The Fascinating History of Reverse Mortgages

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The history of reverse mortgages is substantially more interesting than many would think. While reverse mortgages have only become popular in the past 15 years, these loans have actually been around for decades. Contrary to what naysayers often say about these loans, their history is teeming with generosity, financial innovation, and positive advancement.

The Early Reverse Mortgage History

Reverse mortgages first got their start in 1961, when financial professional Nelson Haynes of Deering Savings and Loan developed a product to help a woman by the name of Nellie Young. Mrs. Young was the widow of Haynes' high school football coach and had been struggling since her husband's death. To help the widow stay in her home, Haynes created a loan that allowed Young to convert a portion of her home equity into cash. Thanks to the banker's innovation, the reverse mortgage was born.

While Haynes' development was groundbreaking, these loans did not go public until 1977. Sixteen years after the birth of the reverse mortgage, Arlo Smith of Broadview Savings and Loan developed the Equi-Pay Loan. This loan also allowed borrowers to receive a portion of their home equity and defer payment until their home was sold. In 1979, the Wisconsin Department of Development created the Neighborhood Conservation Program. Like the Equi-Pay Loan, this program allowed struggling homeowners to withdraw some of their home equity.

History from 1988 to Today

Fast forward to 1988 when the federal government created the Federal Housing Authority Insurance Program. The federal government chose 50 American lenders who would begin offering government-insured reverse mortgages. The next year marked a milestone in reverse mortgage history. In 1989, the first federally-insured Home Equity Conversion Mortgage (HECM) was issued.

HECMs were so successful that the Federal Housing Administration (FHA) opened the program to all American lenders in 1998. That year, 7,896 were issued to seniors. In the next few years, these loans grew exponentially. In 2007, less than ten years after the birth of the HECM, 107,558 of these loans were given to seniors.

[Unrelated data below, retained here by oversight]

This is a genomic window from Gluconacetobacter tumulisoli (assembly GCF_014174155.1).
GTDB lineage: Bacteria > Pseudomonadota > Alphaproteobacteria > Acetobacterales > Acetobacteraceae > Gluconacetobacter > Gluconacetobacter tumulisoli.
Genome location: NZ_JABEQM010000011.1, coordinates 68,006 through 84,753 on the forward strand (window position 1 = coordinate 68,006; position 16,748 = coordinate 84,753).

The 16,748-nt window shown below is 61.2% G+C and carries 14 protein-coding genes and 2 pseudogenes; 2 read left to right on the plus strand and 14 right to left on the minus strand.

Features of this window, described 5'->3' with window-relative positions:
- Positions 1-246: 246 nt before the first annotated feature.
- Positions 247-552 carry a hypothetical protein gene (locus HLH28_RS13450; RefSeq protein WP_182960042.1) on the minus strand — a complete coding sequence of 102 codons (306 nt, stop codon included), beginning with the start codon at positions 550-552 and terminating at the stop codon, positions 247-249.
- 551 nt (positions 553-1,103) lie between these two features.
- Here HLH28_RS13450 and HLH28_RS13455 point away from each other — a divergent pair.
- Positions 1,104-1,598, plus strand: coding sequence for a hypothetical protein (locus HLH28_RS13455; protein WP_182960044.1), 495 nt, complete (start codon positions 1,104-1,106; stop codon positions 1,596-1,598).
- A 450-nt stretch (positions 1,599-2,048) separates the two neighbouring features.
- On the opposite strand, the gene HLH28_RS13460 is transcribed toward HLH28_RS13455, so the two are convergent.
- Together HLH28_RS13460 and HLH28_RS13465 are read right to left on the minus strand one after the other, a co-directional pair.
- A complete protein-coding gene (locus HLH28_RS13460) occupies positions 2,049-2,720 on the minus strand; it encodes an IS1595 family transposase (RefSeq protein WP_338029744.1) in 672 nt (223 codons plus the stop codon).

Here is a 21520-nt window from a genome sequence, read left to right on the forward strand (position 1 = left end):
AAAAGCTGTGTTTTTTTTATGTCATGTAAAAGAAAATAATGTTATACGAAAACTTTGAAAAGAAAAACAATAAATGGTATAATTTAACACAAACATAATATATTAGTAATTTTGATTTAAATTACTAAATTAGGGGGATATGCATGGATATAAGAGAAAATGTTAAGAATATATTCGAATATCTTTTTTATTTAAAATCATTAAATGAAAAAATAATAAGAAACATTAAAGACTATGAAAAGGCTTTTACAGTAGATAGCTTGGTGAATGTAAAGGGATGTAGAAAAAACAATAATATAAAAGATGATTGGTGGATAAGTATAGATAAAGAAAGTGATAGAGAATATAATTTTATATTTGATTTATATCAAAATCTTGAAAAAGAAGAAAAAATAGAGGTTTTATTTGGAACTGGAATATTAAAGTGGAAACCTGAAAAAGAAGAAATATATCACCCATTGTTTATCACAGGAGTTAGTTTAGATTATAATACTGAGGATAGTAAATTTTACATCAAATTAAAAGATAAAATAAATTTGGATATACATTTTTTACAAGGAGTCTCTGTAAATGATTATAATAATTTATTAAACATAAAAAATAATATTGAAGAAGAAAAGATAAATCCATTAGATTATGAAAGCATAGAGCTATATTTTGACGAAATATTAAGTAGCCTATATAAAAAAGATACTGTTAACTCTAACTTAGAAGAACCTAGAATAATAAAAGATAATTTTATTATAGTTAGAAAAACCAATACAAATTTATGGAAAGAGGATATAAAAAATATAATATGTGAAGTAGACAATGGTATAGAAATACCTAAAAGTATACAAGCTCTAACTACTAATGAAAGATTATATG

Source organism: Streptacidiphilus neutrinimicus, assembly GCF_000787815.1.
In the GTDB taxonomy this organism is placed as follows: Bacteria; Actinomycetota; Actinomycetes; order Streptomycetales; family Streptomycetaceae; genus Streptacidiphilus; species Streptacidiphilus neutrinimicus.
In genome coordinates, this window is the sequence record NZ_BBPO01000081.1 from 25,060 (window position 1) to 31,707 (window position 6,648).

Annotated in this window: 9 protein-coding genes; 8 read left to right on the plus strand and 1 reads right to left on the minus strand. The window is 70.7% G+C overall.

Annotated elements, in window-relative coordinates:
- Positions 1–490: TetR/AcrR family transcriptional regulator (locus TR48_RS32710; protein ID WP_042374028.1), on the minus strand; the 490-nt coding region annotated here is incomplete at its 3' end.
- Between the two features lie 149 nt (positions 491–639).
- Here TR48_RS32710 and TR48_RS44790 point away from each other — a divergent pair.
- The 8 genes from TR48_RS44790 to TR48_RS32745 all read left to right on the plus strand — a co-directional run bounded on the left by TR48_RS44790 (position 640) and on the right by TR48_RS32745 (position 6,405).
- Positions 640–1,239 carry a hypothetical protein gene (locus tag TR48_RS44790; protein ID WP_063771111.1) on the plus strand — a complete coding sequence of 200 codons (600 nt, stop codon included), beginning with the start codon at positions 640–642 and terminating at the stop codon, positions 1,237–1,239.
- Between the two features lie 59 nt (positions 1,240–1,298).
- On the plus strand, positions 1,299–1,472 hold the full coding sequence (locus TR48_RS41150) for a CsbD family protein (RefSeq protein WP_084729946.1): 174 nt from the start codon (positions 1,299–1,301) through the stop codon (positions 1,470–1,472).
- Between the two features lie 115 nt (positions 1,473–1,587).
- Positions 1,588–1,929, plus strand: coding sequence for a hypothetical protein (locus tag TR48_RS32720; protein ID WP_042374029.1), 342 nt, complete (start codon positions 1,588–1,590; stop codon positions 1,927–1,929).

The past few years have been tough for the American economy. To help keep consumers in their homes, the government issued the Economic Stimulus Act of 2008. This law did two important things for HECMs. First, it increased the maximum claim limit from $417,000 to $625,500. Secondly, the Economic Stimulus Act made it illegal for lenders to sell other financial products with HECMs. This significantly cut down on the number of scams and made the industry a safer place for seniors.

Yet, the history of reverse mortgages does not end there. Early 2009 marked the inception of the HECM for Purchase program. This program took HECMs one step further by allowing seniors to purchase a new home with the proceeds of their loan. In October of 2010, the federal government made these loans more affordable by releasing the HECM Saver. This loan works just like the HECM Standard; the main difference being that the Saver slashes costs for seniors who want to borrow smaller amounts.

Reverse mortgage history is defined by constant growth and development. As these loans continue to mature, the industry is sure to experience more positive change and continued success in the future.

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Amber enjoys teaching people about financial products that can be used to further their quality of life without putting an extra strain on their pocketbooks. For more information on whether a reverse mortgage might benefit you, visit http://www.seniorreversemortgage.com.

 



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